- Ventilator-dependent clients
- Traumatic brain injury
- Acquired brain injury
- Autism Spectrum Disorder
- Asperger’s Syndrome
- Developmental delays
- Sensory concerns
- Retained reflexes
- Cerebral palsy
- Cystic fibrosis
- Multiple sclerosis
- Intellectual disability
Our goal-focused physiotherapy expertise can help you to:
- Maintain strength and flexibility
- Improve function
- Prevent your condition from worsening
- Manage pain
- Improve fitness and confidence
- Participate in social activities more easily.
You can expect hands-on treatment from us. We don’t simply give you an exercise sheet and leave you to get on with it until we see you again. We give you the best of our expertise right there in your appointment, which includes hands-on treatment such as joint mobilisation or soft tissue massage.
Best of all, you can receive this care in your own home where you feel most comfortable and which is already set up to meet your needs.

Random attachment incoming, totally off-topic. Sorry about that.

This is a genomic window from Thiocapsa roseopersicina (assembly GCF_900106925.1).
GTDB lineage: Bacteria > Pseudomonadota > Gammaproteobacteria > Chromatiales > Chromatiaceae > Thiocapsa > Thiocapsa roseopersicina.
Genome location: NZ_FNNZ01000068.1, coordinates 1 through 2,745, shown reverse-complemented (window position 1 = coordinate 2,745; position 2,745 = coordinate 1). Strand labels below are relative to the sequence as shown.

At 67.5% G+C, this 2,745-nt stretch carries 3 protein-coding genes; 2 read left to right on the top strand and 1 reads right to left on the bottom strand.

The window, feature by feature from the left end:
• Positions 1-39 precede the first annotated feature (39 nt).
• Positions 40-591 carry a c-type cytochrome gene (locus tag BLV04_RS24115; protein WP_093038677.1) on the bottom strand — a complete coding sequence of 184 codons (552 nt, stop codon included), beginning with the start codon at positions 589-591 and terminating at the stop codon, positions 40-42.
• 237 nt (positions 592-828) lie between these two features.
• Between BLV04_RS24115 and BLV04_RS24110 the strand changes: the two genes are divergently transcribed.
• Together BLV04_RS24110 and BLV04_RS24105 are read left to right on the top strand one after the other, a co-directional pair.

Spinal injury physiotherapy may involve:
- Respiratory physiotherapy for secretion clearance and ventilation
- Maintaining range of motion through stretching, positioning or applying deep pressure
- Maintaining and strengthening muscles that still respond to nerves
- Improving functional independence and ability to complete self-care tasks.
Brain injury physiotherapy may involve:
- Retraining your brain (neuroplasticity) through regular, repetitive exercises at the right time and right intensity
- Enhancing remaining skills
- Preventing further complications.
Neurodevelopmental physiotherapy may involve:
- Examining the way your central nervous system functions and influences your body
- Evidence-based therapy to help you gain or improve some control of your body
- Guided and facilitated movements to improve connections with your tactile, vestibular and somatosensory receptors.
We believe that everyone living with a disability deserves the same high standard of care as able bodied Australians. We know this is only possible when we connect highly skilled spinal physiotherapists with those patients sometimes considered ‘too hard’ for a community-based treatment program.